Next Wednesday, the NHS welcomes another intake of junior doctors on to hospital wards. If clinical standards slide, they'll be blamed, but will it really be their fault?
For thousands of young people in Britain, next Wednesday is the biggest day of their life so far. They have waited at least five, perhaps six, years for this moment. On 3 August a new intake of junior doctors take their first cautious steps on to hospital wards. Should you be concerned?
This annual changeover hit the headlines in September 2009 - the usually muted Guardian described it as the NHS's "very own black Wednesday" - when researchers at Imperial College published a study showing mortality rates amongst patients admitted to emergency units rising by 6% compared to the previous Wednesday (i.e. yesterday). The research was based on data from nearly 300,000 patients between 2000 and 2008. Apart from top line indicators, the study actually tells us very little. Further research, for instance analysing the nature of individual deaths, would be needed to draw firm conclusions. Dr Paul Aylin, who led the study, said they had unearthed "an interesting pattern" but emphasised that it is "a relatively small difference" (a discrepancy of forty-five extra deaths over the nine years). Even so, it is apparently sizeable and consistent enough to be more than mere chance at play.
Might it be a case of new employees learning the ropes and mixing their bowsprit with their bowline, as suggested? Actual practice suggests it shouldn't be. All hospitals run thorough inductions for their new intakes - whether this week and/or this coming Monday and Tuesday. The training sessions range from clinical functions such as intermediate life support, common emergency calls, and infection control, to the more everyday concerns in any new workplace, like your weekly rota or where the coffee machine is. Familiarity ought not to be an issue.
Furthermore, in order to get this far, medics have had to pass as many as three dozen exams. The suggestion that junior doctors might not be properly prepared demonstrates ignorance of the highest order. The vast majority of them now have to undergo at least one week of work experience (often salaried) prior to starting on wards for real. In the Severn Deanery, which includes Bristol, Gloucester and Swindon, a week's 'shadowing' is mandatory for newly qualified doctors. Shrewsbury makes them do it for a fortnight. Some research suggests that higher rates of shadowing have lessened morbidity.
On top of having to absorb thousands of new doctors, there is a logistical challenge in reallocating those junior doctors finishing their first year and progressing to F2 (foundation year two), typically in a totally different hospital. So to blame mishaps and confusion on wet behind the ears trainees alone is narrow minded, when hospitals face this bigger administrative challenge. One doctor in the south-east, about to start their second year in a new hospital, bemoans the lack of support that F2's receive in comparison to F1's. "There's usually no handover so the first few days are guaranteed to be a shambles as you work out how things are done in the new hospital and new specialty." Saying that, there is an "excitement" at learning new things and meeting new people. And patients should be unaffected: "the nurses and more senior doctors remain the same so it's not the end of the world."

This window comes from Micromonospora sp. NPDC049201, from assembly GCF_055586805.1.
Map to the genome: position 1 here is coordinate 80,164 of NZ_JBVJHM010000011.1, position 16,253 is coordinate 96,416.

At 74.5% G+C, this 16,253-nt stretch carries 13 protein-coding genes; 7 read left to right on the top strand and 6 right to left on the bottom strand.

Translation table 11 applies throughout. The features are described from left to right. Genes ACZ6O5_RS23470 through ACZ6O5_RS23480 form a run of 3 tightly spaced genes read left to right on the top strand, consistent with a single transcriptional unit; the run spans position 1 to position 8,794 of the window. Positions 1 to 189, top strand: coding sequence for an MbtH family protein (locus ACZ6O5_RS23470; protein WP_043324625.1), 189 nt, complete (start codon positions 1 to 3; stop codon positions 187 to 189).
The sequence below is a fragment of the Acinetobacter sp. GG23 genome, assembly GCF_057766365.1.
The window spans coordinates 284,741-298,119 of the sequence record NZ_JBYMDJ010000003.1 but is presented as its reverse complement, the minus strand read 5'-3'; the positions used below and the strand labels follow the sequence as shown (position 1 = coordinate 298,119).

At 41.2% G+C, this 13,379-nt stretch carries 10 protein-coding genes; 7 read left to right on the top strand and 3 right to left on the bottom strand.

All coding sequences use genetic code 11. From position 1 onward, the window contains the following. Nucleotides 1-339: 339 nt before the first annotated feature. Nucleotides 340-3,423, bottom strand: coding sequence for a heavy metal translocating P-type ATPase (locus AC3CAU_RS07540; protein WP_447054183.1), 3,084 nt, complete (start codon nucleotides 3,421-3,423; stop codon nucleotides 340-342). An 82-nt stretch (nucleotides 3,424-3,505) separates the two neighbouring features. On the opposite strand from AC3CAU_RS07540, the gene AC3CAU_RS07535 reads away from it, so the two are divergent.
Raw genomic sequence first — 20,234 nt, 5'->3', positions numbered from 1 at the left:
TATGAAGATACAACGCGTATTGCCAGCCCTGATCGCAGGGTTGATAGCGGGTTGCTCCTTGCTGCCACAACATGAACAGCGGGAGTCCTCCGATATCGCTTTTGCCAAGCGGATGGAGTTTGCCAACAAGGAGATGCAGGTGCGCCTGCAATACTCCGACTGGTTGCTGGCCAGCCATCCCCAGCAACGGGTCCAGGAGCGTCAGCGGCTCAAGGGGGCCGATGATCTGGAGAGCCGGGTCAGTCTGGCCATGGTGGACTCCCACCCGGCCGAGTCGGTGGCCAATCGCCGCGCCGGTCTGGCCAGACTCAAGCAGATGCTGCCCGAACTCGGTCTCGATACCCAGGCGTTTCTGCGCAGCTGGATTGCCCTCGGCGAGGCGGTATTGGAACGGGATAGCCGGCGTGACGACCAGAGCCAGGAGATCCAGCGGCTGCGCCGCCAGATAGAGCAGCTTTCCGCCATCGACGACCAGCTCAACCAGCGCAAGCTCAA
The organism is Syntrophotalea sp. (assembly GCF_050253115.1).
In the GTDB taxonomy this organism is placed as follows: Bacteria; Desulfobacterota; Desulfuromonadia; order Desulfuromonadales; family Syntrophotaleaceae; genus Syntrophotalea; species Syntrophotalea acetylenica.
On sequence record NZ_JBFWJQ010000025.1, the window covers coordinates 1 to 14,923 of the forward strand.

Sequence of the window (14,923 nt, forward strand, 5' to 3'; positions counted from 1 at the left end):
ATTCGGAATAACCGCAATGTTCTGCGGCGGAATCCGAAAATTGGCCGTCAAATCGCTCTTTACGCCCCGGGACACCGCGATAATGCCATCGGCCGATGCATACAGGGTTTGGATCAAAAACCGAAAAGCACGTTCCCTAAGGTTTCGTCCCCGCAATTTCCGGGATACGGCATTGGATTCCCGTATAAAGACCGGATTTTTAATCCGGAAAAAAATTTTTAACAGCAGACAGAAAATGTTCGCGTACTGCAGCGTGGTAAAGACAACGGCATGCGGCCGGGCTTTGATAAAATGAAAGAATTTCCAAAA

Two years ago, the Daily Mail suggested that the slight rise in hospital deaths could be blamed on novices fending for themselves because senior doctors are likely to be on holiday. "Nonsense", says another junior doctor. Seniors were "less likely" to head to the beach at this critical time, not more.
Surely these youngsters are nervous though? "Something that scares me most is the sound of a cardiac arrest bleep going off. If you're the first person to the scene, you've got to act. It's unlikely and the seniors will be there in seconds but you never know how you'll react until you're put into that position."
And there is the nub of it - if there is a slide in clinical standards next Wednesday, it can be blamed as much on poor supervision as inexperience. When the Imperial College study was released two years ago Patricia Hamilton, the Department of Health's director of medical education, said, "junior doctors are closely supervised by a senior doctor and this ratio is often 1:1." One doctor coming to the end of his first year told me that they were "so supervised nothing could possibly go wrong". Of course, things can, do and always will go wrong, even at the hands of the most experienced doctors; but if you go to hospital next week, don't think your life teeters on the brink in the hands of young bundles of nerves.
So God speed and good luck. Just don't break a leg, that sort of thing really isn't good for you on any day of the year.
This article first appeared in Total Politics on 28th July 2011.